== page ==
4. From the Use Center flyout on the main toolbar, choose Use Transform Coordinate Center.

  5. Activate the Perspective viewport and move the cursor over the grid.

    A blue icon displays when the cursor passes over a grid point.

  6. When the blue icon displays, click and drag to rotate the box around the selected grid point.

    You can rotate around anything you can snap to.

To turn snaps on and off during an operation:

  • Use the S keyboard shortcut to turn snap on and off.

    Tip: You can select something with snap off, and then turn snap on to snap it to a snap target. Alternately you might want to snap to something, then position it freely wherever you want.


Use these check boxes on the Snaps tab to turn on any combination of snap settings.

After setting snaps, close the dialog using the Close button in the dialog's upper-right corner. Do not click the Clear All button, or you'll turn off all the snaps.

Override—This label changes to display the temporary snap type used by the Override system. For more information, see Snap Override.

Clear All—Turns off all of the Snaps check boxes.

Note: The layout of the Grid And Snap Settings dialog is generated at runtime. Because of this, it might appear slightly different than the illustrations shown here.

Standard snaps

These are the standard snap types used for grids, mesh, and shape objects. Non-grid snap types, when active, take priority over Grid Points and Grid Lines snaps: if the mouse is equally near a grid point and some other snap type, it will choose the other snap type.

Note: The button images shown below are from the Snaps toolbar.

Grid Points—Snaps to grid intersections. This snap type is on by default. Keyboard shortcut=Alt+F5.

Grid Lines—Snaps to any point on a grid line.

Pivot—Snaps to pivot points of objects. Keyboard shortcut=Alt+F6.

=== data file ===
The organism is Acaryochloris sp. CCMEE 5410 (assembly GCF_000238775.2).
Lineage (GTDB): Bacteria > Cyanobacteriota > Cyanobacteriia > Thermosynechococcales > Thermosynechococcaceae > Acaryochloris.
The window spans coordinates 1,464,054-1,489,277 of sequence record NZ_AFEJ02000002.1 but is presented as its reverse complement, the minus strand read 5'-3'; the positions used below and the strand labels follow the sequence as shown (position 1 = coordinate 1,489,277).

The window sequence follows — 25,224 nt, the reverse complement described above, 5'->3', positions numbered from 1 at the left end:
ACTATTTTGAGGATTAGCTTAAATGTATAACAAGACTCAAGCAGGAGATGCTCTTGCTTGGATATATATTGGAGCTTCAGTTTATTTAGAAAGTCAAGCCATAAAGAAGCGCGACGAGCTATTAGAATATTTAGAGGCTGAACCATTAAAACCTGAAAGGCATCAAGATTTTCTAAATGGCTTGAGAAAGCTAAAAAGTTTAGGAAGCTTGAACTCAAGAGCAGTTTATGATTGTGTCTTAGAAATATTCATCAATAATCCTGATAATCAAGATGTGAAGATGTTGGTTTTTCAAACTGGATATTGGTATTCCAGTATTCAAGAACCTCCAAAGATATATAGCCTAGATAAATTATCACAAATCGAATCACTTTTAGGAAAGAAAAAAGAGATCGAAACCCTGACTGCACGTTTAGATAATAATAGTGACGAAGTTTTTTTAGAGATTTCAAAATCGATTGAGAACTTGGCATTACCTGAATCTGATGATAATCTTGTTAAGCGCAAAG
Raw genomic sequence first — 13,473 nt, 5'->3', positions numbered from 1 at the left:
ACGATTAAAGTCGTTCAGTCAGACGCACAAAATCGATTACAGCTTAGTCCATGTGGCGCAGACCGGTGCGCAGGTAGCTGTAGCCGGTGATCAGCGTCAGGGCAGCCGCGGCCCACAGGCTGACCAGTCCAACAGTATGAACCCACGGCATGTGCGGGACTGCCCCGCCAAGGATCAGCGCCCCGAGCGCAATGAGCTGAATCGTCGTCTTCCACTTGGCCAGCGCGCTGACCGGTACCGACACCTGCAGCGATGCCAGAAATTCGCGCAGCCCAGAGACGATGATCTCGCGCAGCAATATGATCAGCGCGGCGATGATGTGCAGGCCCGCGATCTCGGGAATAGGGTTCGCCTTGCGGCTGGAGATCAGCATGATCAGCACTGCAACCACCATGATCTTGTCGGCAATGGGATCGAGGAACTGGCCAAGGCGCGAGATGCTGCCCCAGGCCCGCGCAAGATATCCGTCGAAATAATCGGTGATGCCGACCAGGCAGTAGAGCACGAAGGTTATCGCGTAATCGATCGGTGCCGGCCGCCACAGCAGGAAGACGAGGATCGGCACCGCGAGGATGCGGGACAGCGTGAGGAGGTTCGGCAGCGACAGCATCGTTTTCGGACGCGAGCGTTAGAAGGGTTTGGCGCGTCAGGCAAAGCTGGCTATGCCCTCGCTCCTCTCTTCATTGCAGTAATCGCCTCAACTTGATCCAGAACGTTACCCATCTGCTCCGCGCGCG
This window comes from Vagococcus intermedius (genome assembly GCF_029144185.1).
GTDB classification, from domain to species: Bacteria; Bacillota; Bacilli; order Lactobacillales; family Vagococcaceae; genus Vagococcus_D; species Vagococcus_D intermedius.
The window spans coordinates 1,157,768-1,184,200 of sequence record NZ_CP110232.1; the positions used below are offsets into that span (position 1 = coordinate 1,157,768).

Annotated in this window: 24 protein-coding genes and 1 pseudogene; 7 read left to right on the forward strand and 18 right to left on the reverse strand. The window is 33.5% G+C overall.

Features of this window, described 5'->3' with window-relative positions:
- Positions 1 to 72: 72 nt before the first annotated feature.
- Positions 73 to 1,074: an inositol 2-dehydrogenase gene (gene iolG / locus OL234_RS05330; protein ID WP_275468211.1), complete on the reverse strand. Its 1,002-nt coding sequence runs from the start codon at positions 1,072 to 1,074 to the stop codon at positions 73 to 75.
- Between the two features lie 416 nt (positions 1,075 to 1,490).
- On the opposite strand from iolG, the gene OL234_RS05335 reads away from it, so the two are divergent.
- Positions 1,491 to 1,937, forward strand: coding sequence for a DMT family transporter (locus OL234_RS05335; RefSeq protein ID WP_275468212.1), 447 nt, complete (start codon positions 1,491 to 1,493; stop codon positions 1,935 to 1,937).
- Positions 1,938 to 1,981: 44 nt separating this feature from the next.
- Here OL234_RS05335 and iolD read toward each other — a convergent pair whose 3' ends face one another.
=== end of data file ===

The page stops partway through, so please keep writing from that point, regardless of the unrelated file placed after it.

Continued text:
Bounding Box—Snaps to one of the eight corners of an object's bounding box.

Perpendicular—Snaps to the perpendicular point on a spline, relative to the previous point.

Tangent—Snaps to a tangent point on a spline, relative to the previous point.

Vertex—Snaps to vertices of mesh objects or objects that can be converted to editable meshes. Snaps to segments on splines. Keyboard shortcut=Alt+F7.

Endpoint—Snaps to the end points of edges on meshes or spline vertices.

Edge/Segment—Snaps anywhere along edges (visible or invisible) or spline segments. Keyboard shortcut=Alt+F9.

Midpoint—Snaps to the middle of edges on meshes and spline segments. Keyboard shortcut=Alt+F8.

Face—Snaps anywhere on the surface of a face. Back faces are culled, so they have no effect. Keyboard shortcut=Alt+F10.

Center Face—Snaps to the center of triangular faces.


These options snap to objects or sub-objects in a NURBS model.

The NURBS snaps settings are aids for creating and transforming objects, and are not constraints. The software does not maintain the relationship between the NURBS object and other objects you create or transform.

CV—Snaps to a CV sub-object in a NURBS curve or NURBS surface.

Point—Snaps to a point sub-object in a NURBS model.

Curve Center—Snaps to the center of a NURBS curve.

The center of a NURBS curve is calculated parametrically, and might not be the same as the curve's apparent visual center.

Curve Normal—Snaps to a point normal to a NURBS curve.

This snap operates only while you are creating a new object that requires two or more clicks to create.

Curve Tangent—Snaps to a point tangent to a NURBS curve.

This snap operates only while you are creating a new object that requires two or more clicks to create.

Curve Edge—Snaps to the edge of a NURBS curve (the current object moves or is created to lie along the curve).

Curve End—Snaps to the end of a NURBS curve.

Surf Center—Snaps to the center of a NURBS surface.

The center of a NURBS curve is calculated parametrically, and might not be the same as the curve's apparent visual center.

Surf Normal—Snaps to a point on a NURBS surface normal to previous point.

This snap operates only while you are creating a new object.

Surf Edge—Snaps to the edge of a NURBS surface.